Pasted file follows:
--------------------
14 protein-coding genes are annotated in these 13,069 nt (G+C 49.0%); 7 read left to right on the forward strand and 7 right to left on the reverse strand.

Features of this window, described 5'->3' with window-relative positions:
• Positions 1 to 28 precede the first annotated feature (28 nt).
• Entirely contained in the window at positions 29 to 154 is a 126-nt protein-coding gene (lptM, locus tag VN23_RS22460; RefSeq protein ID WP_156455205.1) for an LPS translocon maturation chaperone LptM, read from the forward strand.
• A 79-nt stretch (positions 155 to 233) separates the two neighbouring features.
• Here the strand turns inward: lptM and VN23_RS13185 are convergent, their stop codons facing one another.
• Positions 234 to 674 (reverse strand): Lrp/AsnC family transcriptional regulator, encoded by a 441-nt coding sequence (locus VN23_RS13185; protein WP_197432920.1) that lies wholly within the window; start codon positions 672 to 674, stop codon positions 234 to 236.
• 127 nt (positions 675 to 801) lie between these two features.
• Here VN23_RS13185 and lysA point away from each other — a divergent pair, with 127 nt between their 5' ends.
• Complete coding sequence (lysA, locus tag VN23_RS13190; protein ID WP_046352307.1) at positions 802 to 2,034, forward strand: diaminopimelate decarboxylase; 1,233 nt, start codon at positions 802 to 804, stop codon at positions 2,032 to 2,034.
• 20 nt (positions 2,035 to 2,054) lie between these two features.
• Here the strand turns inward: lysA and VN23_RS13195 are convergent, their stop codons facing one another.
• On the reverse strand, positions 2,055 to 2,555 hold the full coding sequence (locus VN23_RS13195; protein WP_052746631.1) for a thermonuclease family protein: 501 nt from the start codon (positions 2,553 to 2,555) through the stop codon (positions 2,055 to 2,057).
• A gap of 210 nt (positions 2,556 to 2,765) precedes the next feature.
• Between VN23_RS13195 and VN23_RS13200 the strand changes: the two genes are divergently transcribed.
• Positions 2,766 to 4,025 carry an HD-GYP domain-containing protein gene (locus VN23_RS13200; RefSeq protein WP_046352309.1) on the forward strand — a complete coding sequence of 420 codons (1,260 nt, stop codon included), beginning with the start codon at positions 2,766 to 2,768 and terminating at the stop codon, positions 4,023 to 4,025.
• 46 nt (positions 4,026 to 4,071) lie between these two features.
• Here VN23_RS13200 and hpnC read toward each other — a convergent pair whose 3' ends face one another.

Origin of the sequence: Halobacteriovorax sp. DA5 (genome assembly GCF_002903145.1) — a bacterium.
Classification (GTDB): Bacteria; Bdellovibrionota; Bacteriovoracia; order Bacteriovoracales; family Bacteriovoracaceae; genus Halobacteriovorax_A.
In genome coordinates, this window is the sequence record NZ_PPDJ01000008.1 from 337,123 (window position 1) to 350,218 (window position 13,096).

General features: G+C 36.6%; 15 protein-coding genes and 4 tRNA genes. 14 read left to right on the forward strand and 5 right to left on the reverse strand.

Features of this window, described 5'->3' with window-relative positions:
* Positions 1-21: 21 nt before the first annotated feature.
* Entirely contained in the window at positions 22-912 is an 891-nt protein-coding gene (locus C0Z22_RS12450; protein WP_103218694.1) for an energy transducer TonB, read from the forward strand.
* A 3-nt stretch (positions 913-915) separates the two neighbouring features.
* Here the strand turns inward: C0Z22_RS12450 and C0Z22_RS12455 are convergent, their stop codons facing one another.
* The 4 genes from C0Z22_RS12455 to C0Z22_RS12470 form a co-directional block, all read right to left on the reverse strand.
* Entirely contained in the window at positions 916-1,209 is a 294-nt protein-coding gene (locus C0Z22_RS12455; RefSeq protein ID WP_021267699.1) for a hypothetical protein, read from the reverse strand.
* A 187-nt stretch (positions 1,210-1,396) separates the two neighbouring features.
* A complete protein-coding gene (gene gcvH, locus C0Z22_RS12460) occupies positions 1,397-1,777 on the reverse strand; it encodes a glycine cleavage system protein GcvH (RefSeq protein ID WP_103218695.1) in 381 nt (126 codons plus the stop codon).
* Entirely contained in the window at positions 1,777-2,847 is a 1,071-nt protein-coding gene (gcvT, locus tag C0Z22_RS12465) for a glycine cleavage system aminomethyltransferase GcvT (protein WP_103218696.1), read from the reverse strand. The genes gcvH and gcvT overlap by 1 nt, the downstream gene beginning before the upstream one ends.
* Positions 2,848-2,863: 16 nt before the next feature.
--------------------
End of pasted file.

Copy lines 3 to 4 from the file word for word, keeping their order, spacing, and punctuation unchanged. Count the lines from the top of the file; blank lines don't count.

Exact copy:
• Positions 1 to 28 precede the first annotated feature (28 nt).
• Entirely contained in the window at positions 29 to 154 is a 126-nt protein-coding gene (lptM, locus tag VN23_RS22460; RefSeq protein ID WP_156455205.1) for an LPS translocon maturation chaperone LptM, read from the forward strand.